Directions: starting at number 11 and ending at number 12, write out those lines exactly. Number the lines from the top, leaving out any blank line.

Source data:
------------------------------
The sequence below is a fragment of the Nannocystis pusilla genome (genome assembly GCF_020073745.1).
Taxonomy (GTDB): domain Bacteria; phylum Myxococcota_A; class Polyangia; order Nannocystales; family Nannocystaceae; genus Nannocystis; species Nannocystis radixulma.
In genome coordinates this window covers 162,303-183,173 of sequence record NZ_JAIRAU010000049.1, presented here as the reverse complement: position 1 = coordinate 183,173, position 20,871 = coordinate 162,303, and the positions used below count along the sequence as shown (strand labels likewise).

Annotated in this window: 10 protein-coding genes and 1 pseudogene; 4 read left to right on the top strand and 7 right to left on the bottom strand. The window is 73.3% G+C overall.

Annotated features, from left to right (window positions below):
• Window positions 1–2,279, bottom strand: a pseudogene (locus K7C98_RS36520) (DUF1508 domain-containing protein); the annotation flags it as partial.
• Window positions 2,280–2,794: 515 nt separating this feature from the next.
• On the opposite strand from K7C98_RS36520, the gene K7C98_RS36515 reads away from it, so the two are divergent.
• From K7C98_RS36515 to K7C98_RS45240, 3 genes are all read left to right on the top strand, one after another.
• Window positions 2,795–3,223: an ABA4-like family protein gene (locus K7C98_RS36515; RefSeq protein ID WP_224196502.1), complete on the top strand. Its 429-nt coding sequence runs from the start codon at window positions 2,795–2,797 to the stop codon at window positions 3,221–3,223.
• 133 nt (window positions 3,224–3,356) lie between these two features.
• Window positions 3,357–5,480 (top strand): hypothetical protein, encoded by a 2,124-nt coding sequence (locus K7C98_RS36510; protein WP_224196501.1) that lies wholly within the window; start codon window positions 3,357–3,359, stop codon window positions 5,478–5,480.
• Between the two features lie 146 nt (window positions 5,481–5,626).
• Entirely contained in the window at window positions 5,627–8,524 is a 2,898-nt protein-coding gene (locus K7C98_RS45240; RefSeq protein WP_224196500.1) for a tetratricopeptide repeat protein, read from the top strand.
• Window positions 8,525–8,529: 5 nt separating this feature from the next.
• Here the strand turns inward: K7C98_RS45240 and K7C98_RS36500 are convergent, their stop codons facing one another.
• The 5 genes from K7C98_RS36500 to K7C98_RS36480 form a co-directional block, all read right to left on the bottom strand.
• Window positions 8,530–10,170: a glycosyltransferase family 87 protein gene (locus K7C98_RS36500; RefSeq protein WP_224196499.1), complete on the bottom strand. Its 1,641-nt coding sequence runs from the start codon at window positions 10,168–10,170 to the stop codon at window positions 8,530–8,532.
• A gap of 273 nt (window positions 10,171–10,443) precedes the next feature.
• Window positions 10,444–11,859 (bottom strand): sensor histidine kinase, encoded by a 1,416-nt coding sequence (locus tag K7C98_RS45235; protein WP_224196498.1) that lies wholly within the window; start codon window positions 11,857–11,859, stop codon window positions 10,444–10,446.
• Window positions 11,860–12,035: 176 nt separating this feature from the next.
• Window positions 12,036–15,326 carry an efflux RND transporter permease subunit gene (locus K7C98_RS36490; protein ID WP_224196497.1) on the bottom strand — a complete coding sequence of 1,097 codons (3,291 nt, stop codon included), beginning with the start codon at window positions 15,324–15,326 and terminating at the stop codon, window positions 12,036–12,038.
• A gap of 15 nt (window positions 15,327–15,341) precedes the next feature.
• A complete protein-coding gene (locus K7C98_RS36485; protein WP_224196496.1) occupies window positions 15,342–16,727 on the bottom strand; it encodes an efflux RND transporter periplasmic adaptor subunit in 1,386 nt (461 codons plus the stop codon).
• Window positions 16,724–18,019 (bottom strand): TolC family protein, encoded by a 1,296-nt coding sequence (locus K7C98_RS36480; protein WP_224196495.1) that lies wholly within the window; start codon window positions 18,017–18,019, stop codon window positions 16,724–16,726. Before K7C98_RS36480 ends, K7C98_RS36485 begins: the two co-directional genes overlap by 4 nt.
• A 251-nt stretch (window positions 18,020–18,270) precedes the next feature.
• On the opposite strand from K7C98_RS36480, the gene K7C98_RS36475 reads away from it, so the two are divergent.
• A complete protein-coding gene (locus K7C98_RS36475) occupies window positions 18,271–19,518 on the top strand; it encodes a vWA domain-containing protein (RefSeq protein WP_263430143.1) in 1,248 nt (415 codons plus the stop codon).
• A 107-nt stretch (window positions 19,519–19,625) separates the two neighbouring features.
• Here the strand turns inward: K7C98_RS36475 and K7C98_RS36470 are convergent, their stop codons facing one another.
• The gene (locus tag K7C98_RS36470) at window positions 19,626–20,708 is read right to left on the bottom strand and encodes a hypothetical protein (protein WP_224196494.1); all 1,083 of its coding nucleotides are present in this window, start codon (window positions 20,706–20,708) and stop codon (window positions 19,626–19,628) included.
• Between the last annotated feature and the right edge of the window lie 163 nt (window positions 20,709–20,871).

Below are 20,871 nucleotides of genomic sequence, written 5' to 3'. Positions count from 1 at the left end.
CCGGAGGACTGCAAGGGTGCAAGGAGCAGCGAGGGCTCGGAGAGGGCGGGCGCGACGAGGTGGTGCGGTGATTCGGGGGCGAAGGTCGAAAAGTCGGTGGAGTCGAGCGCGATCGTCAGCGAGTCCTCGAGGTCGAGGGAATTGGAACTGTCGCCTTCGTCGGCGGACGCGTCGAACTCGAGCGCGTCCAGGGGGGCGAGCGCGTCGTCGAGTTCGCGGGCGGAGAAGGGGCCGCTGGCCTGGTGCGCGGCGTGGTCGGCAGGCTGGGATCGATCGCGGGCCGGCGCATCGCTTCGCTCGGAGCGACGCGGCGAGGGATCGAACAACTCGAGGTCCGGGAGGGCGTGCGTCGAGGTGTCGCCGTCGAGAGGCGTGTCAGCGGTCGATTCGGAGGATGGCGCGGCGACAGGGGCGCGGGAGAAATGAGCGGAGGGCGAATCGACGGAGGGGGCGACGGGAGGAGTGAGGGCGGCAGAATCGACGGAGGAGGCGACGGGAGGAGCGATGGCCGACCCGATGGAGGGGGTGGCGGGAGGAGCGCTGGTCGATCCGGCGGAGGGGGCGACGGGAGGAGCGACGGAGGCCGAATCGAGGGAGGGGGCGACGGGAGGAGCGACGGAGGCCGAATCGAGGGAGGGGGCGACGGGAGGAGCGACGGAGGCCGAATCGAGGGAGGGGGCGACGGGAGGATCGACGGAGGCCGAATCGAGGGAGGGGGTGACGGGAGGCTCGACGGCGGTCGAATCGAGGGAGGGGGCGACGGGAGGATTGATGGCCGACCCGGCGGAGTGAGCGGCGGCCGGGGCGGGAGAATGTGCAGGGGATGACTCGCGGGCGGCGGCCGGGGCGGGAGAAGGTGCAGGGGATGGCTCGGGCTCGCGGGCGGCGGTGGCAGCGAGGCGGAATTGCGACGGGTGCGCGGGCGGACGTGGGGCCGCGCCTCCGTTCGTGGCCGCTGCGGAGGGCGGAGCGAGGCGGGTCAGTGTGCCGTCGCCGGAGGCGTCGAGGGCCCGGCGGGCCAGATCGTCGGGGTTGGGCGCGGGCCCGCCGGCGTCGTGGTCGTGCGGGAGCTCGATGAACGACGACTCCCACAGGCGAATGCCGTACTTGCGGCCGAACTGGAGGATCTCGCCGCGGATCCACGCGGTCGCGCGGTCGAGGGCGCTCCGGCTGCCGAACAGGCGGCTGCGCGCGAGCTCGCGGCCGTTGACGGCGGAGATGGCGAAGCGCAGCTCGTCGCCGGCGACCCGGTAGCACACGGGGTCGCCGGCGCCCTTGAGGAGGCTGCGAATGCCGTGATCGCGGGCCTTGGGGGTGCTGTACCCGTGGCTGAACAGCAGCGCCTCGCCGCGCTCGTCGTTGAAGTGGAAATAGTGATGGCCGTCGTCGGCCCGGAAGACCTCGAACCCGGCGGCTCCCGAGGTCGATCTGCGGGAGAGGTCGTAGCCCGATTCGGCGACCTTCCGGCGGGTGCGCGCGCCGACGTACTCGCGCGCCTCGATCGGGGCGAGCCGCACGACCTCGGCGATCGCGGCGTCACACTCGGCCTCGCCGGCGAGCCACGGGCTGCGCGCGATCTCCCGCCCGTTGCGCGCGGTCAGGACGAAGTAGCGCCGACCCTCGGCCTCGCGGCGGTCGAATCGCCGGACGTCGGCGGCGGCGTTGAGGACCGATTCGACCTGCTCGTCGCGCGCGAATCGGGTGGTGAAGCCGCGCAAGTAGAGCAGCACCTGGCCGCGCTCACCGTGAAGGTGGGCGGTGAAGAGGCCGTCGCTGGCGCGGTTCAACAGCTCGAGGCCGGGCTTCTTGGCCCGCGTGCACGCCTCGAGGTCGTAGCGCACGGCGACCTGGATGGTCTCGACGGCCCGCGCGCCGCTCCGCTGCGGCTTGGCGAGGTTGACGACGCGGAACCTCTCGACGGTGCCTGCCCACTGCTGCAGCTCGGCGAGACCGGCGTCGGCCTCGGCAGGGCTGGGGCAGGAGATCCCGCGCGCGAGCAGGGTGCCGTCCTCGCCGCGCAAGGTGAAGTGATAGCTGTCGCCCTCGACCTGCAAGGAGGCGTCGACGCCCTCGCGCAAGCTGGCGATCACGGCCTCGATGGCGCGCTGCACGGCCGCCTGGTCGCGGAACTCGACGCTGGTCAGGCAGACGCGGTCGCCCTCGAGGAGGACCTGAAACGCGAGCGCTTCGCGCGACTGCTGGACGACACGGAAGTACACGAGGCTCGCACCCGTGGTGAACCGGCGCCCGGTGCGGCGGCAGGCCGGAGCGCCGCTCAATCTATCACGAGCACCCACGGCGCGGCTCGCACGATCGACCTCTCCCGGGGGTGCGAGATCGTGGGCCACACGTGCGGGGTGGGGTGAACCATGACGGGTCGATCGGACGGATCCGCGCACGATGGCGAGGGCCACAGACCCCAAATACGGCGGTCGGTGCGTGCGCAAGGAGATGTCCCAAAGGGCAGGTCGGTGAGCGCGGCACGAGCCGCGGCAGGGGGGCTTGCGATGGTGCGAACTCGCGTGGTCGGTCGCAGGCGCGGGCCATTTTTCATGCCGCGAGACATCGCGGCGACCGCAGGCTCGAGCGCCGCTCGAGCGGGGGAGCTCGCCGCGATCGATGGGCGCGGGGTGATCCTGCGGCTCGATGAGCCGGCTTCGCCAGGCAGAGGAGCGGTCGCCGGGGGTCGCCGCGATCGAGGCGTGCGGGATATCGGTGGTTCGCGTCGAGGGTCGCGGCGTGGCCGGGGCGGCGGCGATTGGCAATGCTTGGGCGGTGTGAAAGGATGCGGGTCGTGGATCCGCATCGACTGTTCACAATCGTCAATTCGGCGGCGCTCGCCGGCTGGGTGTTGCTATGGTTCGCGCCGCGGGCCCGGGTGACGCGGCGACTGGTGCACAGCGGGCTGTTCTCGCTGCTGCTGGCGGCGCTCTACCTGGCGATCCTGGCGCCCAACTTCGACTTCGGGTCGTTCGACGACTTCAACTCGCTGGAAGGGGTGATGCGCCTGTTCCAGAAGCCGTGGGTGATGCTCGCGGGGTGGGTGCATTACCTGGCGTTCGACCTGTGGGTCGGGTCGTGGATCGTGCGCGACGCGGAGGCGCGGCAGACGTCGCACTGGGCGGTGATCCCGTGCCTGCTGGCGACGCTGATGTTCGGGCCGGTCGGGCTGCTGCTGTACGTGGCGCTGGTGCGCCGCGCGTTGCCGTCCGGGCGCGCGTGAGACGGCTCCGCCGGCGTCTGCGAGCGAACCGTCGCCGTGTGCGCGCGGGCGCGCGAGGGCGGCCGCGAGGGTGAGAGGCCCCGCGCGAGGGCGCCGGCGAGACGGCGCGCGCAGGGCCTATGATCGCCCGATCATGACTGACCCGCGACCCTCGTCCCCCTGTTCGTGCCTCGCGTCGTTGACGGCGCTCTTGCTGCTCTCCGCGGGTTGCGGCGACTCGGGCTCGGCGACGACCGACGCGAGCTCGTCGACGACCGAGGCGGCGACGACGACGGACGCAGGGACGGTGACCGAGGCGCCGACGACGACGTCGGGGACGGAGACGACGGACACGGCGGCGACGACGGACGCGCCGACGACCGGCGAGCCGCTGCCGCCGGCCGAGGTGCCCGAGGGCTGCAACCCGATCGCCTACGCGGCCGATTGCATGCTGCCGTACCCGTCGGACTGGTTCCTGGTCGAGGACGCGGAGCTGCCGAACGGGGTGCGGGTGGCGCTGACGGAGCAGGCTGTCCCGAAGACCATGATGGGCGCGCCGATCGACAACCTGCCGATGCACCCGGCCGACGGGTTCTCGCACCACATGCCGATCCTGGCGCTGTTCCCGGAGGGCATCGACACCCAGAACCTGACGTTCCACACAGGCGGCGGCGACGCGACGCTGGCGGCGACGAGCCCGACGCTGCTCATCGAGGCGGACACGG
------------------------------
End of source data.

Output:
• 133 nt (window positions 3,224–3,356) lie between these two features.
• Window positions 3,357–5,480 (top strand): hypothetical protein, encoded by a 2,124-nt coding sequence (locus K7C98_RS36510; protein WP_224196501.1) that lies wholly within the window; start codon window positions 3,357–3,359, stop codon window positions 5,478–5,480.